China finds itself upset once again, as yet another world-famous pop star seems to have been taken in by the Dalai Lama — an 80-year-old “splitist” and “wolf in monk’s clothing,” who is always up to no good.
This time, His Holiness’ target was American pop icon Lady Gaga. The two were speakers at the US Conference of Mayors in Indianapolis yesterday. Before they went on stage, in a 20-minute session that was streamed live on Facebook, Lady Gaga asked the Dalai Lama about how young people dealing with self-esteem issues can find peace with themselves. The Tibetan leader advised practicing kindness and compassion towards others.
“When you show more of a sense of concern for others’ well-being, then you also get the feeling, ‘I’m useful to others,’” the Dalai Lama said. “That brings self-confidence and meaning to life.”
However, China believes that there was more to his remarks than just some self-help advice. “The purpose of his visits and activities in other countries is just to promote his proposal for Tibetan independence,” Foreign Ministry spokesman Hong Lei said at a regular press conference on Monday.
“We hope that people from the international community can be fully aware of his true colors and nature.”
According to the BBC, some of Lady Gaga’s Chinese fans are also upset by her meeting the Tibetan spiritual leader, writing that “she has not considered Chinese fans” and that “she has given up on the Chinese market.” Free Weibo reports that posts about the event in Indianapolis have been censored on Chinese social media.
Perhaps fans were mostly distressed because this would seem to end any (admittedly slim) chances of Lady Gaga ever performing in the mainland. In April, Selena Gomez quietly canceled her August 2016 tour dates in Guangzhou and Shanghai, with rumors circulating around that she had been forced to do so after old photos of her posing for pictures with the Dalai Lama began swirling around online, causing her to be banned from performing in the mainland.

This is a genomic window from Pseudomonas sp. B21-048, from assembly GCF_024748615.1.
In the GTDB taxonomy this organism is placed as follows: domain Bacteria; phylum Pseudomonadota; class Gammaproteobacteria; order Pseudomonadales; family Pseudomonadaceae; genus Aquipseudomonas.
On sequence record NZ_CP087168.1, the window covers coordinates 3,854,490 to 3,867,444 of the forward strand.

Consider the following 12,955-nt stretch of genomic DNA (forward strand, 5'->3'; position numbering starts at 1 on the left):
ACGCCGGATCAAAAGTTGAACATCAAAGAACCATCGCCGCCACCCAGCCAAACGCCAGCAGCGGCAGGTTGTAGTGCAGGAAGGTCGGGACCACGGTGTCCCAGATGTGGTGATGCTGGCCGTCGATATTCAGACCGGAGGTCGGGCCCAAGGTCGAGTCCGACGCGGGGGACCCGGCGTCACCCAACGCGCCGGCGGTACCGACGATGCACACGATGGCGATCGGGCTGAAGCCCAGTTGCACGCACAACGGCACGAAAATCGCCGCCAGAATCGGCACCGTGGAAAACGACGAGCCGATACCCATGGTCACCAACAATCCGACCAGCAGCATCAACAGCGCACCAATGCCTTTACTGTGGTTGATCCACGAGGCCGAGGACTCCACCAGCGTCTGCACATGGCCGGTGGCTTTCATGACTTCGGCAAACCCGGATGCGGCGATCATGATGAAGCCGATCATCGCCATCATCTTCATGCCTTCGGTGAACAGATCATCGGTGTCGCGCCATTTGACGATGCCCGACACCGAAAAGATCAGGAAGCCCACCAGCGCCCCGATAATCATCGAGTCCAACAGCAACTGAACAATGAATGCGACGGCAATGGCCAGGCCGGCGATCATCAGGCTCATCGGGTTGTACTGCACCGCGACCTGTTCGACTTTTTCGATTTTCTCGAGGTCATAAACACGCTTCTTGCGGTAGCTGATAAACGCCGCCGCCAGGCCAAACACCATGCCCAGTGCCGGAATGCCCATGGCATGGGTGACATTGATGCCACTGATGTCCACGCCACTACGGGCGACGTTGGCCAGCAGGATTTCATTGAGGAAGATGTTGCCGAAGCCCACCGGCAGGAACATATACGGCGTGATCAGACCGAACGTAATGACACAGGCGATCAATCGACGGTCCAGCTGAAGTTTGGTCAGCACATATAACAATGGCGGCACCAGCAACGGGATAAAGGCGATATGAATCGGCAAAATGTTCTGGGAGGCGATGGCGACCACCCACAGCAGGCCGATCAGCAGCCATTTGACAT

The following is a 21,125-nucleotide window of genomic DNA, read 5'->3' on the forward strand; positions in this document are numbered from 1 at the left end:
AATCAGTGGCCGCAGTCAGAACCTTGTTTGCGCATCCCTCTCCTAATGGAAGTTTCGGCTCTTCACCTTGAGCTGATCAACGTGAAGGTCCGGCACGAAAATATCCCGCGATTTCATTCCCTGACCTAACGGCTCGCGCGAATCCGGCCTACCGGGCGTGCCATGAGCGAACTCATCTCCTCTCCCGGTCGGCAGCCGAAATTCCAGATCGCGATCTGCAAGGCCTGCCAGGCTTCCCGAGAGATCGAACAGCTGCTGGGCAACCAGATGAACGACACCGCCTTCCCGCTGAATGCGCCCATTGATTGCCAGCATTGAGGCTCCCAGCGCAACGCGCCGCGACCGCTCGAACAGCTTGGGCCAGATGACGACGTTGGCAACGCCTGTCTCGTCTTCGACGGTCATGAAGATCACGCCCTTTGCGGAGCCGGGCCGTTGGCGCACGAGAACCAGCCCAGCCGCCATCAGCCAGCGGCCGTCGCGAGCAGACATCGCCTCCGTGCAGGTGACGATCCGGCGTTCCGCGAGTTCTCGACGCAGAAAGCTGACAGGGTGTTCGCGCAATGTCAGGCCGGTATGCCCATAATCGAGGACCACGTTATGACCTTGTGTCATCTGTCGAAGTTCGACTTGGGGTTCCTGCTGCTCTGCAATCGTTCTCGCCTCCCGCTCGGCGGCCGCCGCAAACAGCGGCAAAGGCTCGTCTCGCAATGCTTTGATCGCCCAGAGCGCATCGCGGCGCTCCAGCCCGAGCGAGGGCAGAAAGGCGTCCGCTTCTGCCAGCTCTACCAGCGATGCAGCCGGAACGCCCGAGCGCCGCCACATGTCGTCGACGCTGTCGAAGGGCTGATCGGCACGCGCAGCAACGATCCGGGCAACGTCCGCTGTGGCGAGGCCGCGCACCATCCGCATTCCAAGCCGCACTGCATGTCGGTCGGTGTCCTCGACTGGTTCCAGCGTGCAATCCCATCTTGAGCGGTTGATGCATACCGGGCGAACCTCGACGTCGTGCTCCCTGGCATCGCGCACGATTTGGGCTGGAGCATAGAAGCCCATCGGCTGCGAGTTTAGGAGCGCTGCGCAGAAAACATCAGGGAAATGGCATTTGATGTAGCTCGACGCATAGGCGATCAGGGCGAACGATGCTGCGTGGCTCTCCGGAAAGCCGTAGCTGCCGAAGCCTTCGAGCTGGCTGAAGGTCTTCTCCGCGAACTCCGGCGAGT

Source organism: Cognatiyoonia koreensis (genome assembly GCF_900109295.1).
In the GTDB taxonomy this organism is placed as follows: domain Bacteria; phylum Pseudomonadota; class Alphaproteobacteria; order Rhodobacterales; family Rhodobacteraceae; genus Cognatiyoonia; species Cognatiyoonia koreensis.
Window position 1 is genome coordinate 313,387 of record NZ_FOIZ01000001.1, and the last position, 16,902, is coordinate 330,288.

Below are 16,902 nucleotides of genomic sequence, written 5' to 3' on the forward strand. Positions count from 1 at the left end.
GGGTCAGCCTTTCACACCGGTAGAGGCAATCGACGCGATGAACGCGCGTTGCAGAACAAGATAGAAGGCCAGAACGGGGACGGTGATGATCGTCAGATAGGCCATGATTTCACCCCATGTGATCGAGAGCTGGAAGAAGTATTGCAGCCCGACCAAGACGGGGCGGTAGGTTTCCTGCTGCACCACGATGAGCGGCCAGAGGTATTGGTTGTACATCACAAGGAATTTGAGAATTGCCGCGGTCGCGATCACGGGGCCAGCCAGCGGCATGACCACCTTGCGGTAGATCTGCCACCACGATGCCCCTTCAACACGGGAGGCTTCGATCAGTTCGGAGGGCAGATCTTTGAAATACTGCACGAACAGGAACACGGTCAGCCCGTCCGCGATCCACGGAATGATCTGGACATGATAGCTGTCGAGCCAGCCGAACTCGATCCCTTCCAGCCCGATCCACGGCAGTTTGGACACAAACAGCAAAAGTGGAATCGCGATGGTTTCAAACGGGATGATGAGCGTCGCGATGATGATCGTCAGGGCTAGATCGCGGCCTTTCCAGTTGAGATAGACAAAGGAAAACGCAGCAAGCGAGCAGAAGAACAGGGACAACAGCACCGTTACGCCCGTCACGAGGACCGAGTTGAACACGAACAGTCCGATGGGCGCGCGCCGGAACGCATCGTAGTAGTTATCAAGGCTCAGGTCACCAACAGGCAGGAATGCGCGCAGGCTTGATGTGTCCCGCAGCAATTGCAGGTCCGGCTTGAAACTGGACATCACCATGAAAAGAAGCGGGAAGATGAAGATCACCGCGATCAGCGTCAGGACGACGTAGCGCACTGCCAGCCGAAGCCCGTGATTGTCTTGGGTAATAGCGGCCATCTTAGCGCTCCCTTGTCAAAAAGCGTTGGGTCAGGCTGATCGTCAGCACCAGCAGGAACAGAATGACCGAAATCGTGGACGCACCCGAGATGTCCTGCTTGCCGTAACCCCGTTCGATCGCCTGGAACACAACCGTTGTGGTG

Last year, a Maroon 5 concert in Shanghai was canceled, possibly because one member went to His Holiness’s b-day party. Later that year, Bon Jovi’s much-anticipated China-tour was scrapped, again among much intrigue. Diehard Taiwanese fans said that they sent Chinese authorities pics of the band performing five years ago in front of a backdrop of the Tibetan spiritual leader, so that the Shanghai and Beijing concerts would be canceled and Bon Jovi would be forced to perform another night in Taipei. It worked, sorta.
Fellow American band Linkin Park was banned from China for six years after members were photographed getting chummy with the Dalai Lama at a conference in Los Angeles. And Bjork famously ended her song “Declare Independence” by shouting “Tibet! Tibet!” at a 2008 show in Shanghai, earning her the boot for good.
Earlier this month, President Barack Obama also hurt the feelings of the Chinese people by meeting with his best bud, the Dalai Lama, inside the White House.
In Chinese media, the Dalai Lama is often condemned as the leader of Tibetan separatism in creative fashion. Last year, officials attempted to paint a picture of him as a stooge for ISIS after the exiled leader called for an open dialogue with the terrorist organization. The Nobel Peace Prize laureate was also compared by Party mouthpiece the Global Times to Saddam Hussein, reasoning that worship of his image by Tibetans in Sichuan is akin to preaching the gospel about the former Iraqi dictator in the US.
For his part, the Dalai Lama maintains that he wants genuine autonomy for Tibet, not outright independence. He also says that when he dies, he probably won’t come back, further pissing China off.
And for her part, Lady Gaga is no stranger to being banned in China. Her music was banned for vulgarity in 2011 and that ban continued until ARTPOP was okayed for sale in the mainland in 2014 — albeit with minor alterations to song titles and album artwork. “Sexxs Dreams” became “X Dreams” and her bare legs were given digital stockings.
Watch Lady Gaga and the Dalai Lama speak together at the US Conference of Mayors below: